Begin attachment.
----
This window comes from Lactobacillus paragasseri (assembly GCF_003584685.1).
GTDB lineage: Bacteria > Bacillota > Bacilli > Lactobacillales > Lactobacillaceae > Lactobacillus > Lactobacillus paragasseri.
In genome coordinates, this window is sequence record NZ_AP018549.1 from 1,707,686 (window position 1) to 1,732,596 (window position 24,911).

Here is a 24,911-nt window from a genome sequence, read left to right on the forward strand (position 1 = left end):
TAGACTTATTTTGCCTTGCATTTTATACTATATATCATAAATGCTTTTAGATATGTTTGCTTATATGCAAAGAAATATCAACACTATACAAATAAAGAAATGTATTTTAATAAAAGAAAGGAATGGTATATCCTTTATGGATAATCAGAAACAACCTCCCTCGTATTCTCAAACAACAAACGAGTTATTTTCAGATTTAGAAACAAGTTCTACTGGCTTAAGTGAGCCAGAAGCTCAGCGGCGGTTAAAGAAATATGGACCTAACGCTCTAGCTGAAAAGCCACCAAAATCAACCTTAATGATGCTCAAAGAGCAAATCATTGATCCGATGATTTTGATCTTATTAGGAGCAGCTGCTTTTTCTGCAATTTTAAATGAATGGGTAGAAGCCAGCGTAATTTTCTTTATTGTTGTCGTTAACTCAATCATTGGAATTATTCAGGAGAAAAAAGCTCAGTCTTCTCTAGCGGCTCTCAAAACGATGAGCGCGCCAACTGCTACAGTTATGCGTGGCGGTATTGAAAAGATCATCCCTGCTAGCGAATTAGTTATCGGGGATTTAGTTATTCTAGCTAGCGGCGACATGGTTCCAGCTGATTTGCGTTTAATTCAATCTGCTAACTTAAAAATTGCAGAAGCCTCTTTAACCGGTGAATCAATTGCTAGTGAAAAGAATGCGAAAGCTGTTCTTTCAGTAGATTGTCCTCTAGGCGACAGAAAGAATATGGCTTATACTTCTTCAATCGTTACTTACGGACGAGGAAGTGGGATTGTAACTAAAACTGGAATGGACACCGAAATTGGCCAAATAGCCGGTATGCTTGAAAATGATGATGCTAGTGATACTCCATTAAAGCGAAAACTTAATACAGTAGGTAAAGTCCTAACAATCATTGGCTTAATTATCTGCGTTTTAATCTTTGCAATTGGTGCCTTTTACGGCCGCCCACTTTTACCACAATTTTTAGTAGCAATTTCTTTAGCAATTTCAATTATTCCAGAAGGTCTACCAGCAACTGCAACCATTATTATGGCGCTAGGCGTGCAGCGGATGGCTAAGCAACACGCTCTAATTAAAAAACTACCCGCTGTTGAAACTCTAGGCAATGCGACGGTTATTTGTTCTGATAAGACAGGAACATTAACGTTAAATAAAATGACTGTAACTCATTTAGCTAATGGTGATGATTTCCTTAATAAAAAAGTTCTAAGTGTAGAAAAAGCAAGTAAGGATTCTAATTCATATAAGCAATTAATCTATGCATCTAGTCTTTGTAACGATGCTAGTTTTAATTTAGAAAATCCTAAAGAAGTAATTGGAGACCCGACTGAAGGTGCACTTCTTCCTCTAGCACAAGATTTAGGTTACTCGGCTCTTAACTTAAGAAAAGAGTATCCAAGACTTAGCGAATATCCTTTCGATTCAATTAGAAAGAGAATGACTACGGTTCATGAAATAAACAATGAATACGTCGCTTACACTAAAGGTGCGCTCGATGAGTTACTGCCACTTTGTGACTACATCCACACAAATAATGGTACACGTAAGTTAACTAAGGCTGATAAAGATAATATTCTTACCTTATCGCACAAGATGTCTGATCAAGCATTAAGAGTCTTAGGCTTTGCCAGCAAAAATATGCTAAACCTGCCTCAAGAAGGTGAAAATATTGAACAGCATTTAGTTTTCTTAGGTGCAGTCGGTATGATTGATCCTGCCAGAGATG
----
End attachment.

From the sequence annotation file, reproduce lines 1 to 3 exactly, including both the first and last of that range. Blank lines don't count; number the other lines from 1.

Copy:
This window comes from Lactobacillus paragasseri (assembly GCF_003584685.1).
GTDB lineage: Bacteria > Bacillota > Bacilli > Lactobacillales > Lactobacillaceae > Lactobacillus > Lactobacillus paragasseri.
In genome coordinates, this window is sequence record NZ_AP018549.1 from 1,707,686 (window position 1) to 1,732,596 (window position 24,911).